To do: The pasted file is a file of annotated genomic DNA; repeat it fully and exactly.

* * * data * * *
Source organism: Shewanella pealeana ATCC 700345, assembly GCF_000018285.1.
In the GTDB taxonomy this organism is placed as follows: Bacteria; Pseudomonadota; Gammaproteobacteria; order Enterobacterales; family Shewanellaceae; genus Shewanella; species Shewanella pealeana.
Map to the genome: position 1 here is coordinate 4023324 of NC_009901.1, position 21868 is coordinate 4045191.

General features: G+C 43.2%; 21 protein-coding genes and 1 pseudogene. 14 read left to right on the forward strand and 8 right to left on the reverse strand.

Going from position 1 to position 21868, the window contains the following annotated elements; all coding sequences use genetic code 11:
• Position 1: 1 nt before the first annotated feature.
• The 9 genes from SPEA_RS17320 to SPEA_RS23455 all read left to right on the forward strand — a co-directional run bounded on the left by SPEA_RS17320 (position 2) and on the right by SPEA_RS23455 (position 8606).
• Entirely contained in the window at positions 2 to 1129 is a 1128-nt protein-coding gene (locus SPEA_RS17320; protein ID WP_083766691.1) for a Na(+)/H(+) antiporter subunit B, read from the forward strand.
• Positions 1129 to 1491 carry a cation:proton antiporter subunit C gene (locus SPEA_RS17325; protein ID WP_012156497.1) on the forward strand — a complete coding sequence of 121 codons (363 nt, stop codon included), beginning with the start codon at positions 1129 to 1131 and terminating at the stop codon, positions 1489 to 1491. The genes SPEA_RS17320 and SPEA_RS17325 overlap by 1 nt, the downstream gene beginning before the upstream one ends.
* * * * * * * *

Source organism: Shewanella pealeana ATCC 700345, assembly GCF_000018285.1.
In the GTDB taxonomy this organism is placed as follows: Bacteria; Pseudomonadota; Gammaproteobacteria; order Enterobacterales; family Shewanellaceae; genus Shewanella; species Shewanella pealeana.
Map to the genome: position 1 here is coordinate 4023324 of NC_009901.1, position 21868 is coordinate 4045191.

General features: G+C 43.2%; 21 protein-coding genes and 1 pseudogene. 14 read left to right on the forward strand and 8 right to left on the reverse strand.

Going from position 1 to position 21868, the window contains the following annotated elements; all coding sequences use genetic code 11:
• Position 1: 1 nt before the first annotated feature.
• The 9 genes from SPEA_RS17320 to SPEA_RS23455 all read left to right on the forward strand — a co-directional run bounded on the left by SPEA_RS17320 (position 2) and on the right by SPEA_RS23455 (position 8606).
• Entirely contained in the window at positions 2 to 1129 is a 1128-nt protein-coding gene (locus SPEA_RS17320; protein ID WP_083766691.1) for a Na(+)/H(+) antiporter subunit B, read from the forward strand.
• Positions 1129 to 1491 carry a cation:proton antiporter subunit C gene (locus SPEA_RS17325; protein ID WP_012156497.1) on the forward strand — a complete coding sequence of 121 codons (363 nt, stop codon included), beginning with the start codon at positions 1129 to 1131 and terminating at the stop codon, positions 1489 to 1491. The genes SPEA_RS17320 and SPEA_RS17325 overlap by 1 nt, the downstream gene beginning before the upstream one ends.